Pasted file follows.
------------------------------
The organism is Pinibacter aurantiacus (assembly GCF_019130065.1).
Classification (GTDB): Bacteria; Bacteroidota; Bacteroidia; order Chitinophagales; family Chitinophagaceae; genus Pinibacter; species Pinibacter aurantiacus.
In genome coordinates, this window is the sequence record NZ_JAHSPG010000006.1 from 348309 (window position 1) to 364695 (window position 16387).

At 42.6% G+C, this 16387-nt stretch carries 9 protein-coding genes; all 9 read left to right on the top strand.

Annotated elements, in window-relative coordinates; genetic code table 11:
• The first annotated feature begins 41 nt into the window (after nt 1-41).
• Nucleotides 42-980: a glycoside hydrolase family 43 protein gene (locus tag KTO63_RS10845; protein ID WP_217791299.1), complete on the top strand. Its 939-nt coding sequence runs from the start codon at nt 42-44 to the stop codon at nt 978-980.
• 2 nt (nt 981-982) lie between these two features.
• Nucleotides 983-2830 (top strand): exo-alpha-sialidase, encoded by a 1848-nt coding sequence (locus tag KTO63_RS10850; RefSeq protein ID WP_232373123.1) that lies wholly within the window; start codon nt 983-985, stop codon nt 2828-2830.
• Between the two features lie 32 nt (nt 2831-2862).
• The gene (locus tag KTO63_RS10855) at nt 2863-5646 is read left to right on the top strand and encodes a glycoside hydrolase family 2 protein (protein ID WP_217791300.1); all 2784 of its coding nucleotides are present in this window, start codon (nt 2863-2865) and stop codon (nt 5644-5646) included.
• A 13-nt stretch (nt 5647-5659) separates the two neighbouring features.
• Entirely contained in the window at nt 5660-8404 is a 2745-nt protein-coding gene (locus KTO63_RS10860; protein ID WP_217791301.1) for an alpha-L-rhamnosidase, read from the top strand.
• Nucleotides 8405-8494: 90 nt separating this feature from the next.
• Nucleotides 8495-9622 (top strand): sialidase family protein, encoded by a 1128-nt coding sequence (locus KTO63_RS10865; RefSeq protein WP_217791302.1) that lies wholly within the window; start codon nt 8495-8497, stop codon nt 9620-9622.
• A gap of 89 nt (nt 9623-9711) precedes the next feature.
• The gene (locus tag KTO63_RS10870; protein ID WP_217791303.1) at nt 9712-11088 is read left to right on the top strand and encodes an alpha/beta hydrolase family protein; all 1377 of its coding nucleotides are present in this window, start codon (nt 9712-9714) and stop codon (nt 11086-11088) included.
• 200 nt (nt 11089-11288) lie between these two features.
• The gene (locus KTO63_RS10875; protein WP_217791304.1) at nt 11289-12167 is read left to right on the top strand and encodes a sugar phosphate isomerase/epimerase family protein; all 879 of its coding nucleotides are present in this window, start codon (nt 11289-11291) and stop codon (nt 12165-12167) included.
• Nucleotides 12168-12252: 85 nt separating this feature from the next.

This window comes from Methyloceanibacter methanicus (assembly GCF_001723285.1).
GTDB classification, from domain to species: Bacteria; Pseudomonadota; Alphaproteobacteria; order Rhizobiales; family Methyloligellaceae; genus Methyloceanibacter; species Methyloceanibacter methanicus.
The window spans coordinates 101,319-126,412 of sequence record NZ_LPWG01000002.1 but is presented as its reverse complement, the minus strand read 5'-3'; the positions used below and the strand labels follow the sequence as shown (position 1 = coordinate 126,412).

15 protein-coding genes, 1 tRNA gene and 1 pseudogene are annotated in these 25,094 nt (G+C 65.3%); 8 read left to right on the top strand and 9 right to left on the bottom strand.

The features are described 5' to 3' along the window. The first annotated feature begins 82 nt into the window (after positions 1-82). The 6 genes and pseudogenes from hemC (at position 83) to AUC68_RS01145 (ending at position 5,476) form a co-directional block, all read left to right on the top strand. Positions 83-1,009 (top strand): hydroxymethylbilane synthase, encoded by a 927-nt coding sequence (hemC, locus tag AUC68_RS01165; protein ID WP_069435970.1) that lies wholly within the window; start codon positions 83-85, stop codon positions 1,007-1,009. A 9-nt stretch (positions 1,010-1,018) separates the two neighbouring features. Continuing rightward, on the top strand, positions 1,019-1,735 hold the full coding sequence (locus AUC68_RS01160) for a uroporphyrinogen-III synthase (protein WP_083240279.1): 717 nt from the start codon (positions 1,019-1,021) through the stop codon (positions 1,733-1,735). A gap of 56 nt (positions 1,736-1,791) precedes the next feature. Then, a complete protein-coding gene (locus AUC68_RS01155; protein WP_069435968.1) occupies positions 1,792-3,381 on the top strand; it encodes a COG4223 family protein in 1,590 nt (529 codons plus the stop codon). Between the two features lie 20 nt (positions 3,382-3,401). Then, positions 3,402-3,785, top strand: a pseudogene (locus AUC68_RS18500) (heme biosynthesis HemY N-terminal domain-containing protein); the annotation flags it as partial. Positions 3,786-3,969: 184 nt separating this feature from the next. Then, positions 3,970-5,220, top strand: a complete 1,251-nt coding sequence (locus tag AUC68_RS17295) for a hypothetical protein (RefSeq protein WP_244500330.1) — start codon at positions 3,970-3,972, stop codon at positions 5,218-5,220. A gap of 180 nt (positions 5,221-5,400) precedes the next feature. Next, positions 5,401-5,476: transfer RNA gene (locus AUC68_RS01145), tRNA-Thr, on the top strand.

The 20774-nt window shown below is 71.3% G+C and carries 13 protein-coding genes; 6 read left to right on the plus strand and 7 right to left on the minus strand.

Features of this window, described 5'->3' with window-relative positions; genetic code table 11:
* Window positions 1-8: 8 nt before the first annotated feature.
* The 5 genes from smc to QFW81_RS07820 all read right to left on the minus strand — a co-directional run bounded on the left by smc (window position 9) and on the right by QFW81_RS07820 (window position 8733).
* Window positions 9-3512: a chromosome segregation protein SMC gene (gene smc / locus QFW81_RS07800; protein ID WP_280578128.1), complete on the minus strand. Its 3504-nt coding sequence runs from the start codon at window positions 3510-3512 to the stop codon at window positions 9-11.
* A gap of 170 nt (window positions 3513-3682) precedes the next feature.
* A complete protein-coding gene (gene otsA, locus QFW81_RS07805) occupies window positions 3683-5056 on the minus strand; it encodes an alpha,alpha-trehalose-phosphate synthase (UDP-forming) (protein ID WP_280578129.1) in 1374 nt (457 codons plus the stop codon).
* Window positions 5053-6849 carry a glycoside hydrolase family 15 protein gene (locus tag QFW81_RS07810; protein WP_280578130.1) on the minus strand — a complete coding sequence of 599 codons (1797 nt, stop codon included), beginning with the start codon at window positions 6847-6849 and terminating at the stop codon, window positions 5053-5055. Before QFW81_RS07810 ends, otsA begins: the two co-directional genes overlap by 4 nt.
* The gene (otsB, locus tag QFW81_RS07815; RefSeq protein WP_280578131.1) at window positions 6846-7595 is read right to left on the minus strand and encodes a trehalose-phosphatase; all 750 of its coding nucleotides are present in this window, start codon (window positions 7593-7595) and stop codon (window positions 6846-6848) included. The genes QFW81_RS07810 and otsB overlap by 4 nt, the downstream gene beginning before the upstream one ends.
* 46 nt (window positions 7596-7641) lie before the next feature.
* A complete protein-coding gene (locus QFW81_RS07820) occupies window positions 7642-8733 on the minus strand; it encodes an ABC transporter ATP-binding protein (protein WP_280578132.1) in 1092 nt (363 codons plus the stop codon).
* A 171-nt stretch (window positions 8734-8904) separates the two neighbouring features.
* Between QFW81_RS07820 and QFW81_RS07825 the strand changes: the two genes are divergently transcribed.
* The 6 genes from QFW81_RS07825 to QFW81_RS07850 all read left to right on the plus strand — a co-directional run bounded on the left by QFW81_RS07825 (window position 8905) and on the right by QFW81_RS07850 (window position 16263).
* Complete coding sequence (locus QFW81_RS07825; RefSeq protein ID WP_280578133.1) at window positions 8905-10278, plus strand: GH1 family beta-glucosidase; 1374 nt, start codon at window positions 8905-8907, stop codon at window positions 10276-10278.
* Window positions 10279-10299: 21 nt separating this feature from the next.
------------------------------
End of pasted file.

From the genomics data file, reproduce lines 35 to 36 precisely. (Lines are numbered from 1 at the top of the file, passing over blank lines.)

* 46 nt (window positions 7596-7641) lie before the next feature.
* A complete protein-coding gene (locus QFW81_RS07820) occupies window positions 7642-8733 on the minus strand; it encodes an ABC transporter ATP-binding protein (protein WP_280578132.1) in 1092 nt (363 codons plus the stop codon).